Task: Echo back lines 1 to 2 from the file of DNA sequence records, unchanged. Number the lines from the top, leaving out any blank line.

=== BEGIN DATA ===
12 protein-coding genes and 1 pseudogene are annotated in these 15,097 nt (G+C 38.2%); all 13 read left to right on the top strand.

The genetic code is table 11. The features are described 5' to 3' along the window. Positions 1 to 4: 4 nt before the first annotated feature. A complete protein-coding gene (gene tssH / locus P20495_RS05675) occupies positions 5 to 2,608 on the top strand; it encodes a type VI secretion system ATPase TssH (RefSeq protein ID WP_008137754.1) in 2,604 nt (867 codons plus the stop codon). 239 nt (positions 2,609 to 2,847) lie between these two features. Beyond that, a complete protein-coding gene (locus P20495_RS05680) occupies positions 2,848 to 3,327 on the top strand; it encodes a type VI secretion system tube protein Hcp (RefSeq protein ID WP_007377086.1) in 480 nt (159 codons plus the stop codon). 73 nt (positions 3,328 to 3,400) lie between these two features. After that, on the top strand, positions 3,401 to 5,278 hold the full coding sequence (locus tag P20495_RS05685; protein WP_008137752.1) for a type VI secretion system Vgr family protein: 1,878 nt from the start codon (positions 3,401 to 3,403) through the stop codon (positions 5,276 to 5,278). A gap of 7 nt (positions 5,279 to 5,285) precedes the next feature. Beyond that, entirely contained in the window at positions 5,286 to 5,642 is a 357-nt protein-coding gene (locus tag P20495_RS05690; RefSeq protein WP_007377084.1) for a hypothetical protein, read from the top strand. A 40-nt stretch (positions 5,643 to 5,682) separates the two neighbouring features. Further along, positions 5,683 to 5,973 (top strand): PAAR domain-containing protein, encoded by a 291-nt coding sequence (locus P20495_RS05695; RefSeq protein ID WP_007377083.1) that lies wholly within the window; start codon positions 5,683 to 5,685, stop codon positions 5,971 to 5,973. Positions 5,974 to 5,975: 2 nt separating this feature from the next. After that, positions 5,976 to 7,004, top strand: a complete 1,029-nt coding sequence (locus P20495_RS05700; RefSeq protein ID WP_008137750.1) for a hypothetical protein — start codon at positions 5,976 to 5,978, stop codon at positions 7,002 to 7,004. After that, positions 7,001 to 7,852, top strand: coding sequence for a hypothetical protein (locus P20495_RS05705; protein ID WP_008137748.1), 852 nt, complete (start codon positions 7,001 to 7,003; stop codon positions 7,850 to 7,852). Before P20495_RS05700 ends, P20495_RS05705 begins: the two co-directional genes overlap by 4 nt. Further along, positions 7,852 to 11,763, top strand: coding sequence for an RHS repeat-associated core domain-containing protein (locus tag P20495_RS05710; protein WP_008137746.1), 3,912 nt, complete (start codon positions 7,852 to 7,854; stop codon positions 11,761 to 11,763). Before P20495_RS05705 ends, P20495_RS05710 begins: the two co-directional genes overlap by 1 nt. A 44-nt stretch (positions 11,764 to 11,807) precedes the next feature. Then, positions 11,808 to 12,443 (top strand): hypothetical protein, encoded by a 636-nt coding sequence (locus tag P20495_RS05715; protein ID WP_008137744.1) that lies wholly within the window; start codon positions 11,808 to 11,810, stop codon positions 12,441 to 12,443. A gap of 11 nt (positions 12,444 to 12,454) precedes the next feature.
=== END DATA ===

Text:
12 protein-coding genes and 1 pseudogene are annotated in these 15,097 nt (G+C 38.2%); all 13 read left to right on the top strand.

The genetic code is table 11. The features are described 5' to 3' along the window. Positions 1 to 4: 4 nt before the first annotated feature. A complete protein-coding gene (gene tssH / locus P20495_RS05675) occupies positions 5 to 2,608 on the top strand; it encodes a type VI secretion system ATPase TssH (RefSeq protein ID WP_008137754.1) in 2,604 nt (867 codons plus the stop codon). 239 nt (positions 2,609 to 2,847) lie between these two features. Beyond that, a complete protein-coding gene (locus P20495_RS05680) occupies positions 2,848 to 3,327 on the top strand; it encodes a type VI secretion system tube protein Hcp (RefSeq protein ID WP_007377086.1) in 480 nt (159 codons plus the stop codon). 73 nt (positions 3,328 to 3,400) lie between these two features. After that, on the top strand, positions 3,401 to 5,278 hold the full coding sequence (locus tag P20495_RS05685; protein WP_008137752.1) for a type VI secretion system Vgr family protein: 1,878 nt from the start codon (positions 3,401 to 3,403) through the stop codon (positions 5,276 to 5,278). A gap of 7 nt (positions 5,279 to 5,285) precedes the next feature. Beyond that, entirely contained in the window at positions 5,286 to 5,642 is a 357-nt protein-coding gene (locus tag P20495_RS05690; RefSeq protein WP_007377084.1) for a hypothetical protein, read from the top strand. A 40-nt stretch (positions 5,643 to 5,682) separates the two neighbouring features. Further along, positions 5,683 to 5,973 (top strand): PAAR domain-containing protein, encoded by a 291-nt coding sequence (locus P20495_RS05695; RefSeq protein ID WP_007377083.1) that lies wholly within the window; start codon positions 5,683 to 5,685, stop codon positions 5,971 to 5,973. Positions 5,974 to 5,975: 2 nt separating this feature from the next. After that, positions 5,976 to 7,004, top strand: a complete 1,029-nt coding sequence (locus P20495_RS05700; RefSeq protein ID WP_008137750.1) for a hypothetical protein — start codon at positions 5,976 to 5,978, stop codon at positions 7,002 to 7,004. After that, positions 7,001 to 7,852, top strand: coding sequence for a hypothetical protein (locus P20495_RS05705; protein ID WP_008137748.1), 852 nt, complete (start codon positions 7,001 to 7,003; stop codon positions 7,850 to 7,852). Before P20495_RS05700 ends, P20495_RS05705 begins: the two co-directional genes overlap by 4 nt. Further along, positions 7,852 to 11,763, top strand: coding sequence for an RHS repeat-associated core domain-containing protein (locus tag P20495_RS05710; protein WP_008137746.1), 3,912 nt, complete (start codon positions 7,852 to 7,854; stop codon positions 11,761 to 11,763). Before P20495_RS05705 ends, P20495_RS05710 begins: the two co-directional genes overlap by 1 nt. A 44-nt stretch (positions 11,764 to 11,807) precedes the next feature. Then, positions 11,808 to 12,443 (top strand): hypothetical protein, encoded by a 636-nt coding sequence (locus tag P20495_RS05715; protein ID WP_008137744.1) that lies wholly within the window; start codon positions 11,808 to 11,810, stop codon positions 12,441 to 12,443. A gap of 11 nt (positions 12,444 to 12,454) precedes the next feature.